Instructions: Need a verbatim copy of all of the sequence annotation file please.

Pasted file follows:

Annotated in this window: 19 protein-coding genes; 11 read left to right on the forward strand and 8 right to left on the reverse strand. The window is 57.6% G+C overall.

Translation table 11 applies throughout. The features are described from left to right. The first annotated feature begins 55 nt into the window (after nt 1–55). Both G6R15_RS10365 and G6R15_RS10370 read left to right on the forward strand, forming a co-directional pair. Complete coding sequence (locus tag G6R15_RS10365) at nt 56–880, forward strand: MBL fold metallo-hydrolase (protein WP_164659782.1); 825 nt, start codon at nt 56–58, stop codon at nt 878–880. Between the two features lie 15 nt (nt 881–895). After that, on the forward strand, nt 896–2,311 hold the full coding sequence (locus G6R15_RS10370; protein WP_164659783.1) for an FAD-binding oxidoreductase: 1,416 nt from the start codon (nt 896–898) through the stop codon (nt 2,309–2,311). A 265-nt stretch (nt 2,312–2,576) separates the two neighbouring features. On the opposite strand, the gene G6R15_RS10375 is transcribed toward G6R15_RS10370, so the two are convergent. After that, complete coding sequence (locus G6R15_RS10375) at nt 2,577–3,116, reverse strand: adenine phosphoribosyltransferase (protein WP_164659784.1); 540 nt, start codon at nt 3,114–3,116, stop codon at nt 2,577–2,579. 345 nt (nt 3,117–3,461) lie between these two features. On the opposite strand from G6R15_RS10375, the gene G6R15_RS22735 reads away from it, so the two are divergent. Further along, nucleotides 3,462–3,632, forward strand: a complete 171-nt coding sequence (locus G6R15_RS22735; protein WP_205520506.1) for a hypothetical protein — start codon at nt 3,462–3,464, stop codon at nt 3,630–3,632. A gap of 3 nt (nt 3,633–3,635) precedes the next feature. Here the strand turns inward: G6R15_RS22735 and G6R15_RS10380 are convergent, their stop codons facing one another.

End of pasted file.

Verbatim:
Annotated in this window: 19 protein-coding genes; 11 read left to right on the forward strand and 8 right to left on the reverse strand. The window is 57.6% G+C overall.

Translation table 11 applies throughout. The features are described from left to right. The first annotated feature begins 55 nt into the window (after nt 1–55). Both G6R15_RS10365 and G6R15_RS10370 read left to right on the forward strand, forming a co-directional pair. Complete coding sequence (locus tag G6R15_RS10365) at nt 56–880, forward strand: MBL fold metallo-hydrolase (protein WP_164659782.1); 825 nt, start codon at nt 56–58, stop codon at nt 878–880. Between the two features lie 15 nt (nt 881–895). After that, on the forward strand, nt 896–2,311 hold the full coding sequence (locus G6R15_RS10370; protein WP_164659783.1) for an FAD-binding oxidoreductase: 1,416 nt from the start codon (nt 896–898) through the stop codon (nt 2,309–2,311). A 265-nt stretch (nt 2,312–2,576) separates the two neighbouring features. On the opposite strand, the gene G6R15_RS10375 is transcribed toward G6R15_RS10370, so the two are convergent. After that, complete coding sequence (locus G6R15_RS10375) at nt 2,577–3,116, reverse strand: adenine phosphoribosyltransferase (protein WP_164659784.1); 540 nt, start codon at nt 3,114–3,116, stop codon at nt 2,577–2,579. 345 nt (nt 3,117–3,461) lie between these two features. On the opposite strand from G6R15_RS10375, the gene G6R15_RS22735 reads away from it, so the two are divergent. Further along, nucleotides 3,462–3,632, forward strand: a complete 171-nt coding sequence (locus G6R15_RS22735; protein WP_205520506.1) for a hypothetical protein — start codon at nt 3,462–3,464, stop codon at nt 3,630–3,632. A gap of 3 nt (nt 3,633–3,635) precedes the next feature. Here the strand turns inward: G6R15_RS22735 and G6R15_RS10380 are convergent, their stop codons facing one another.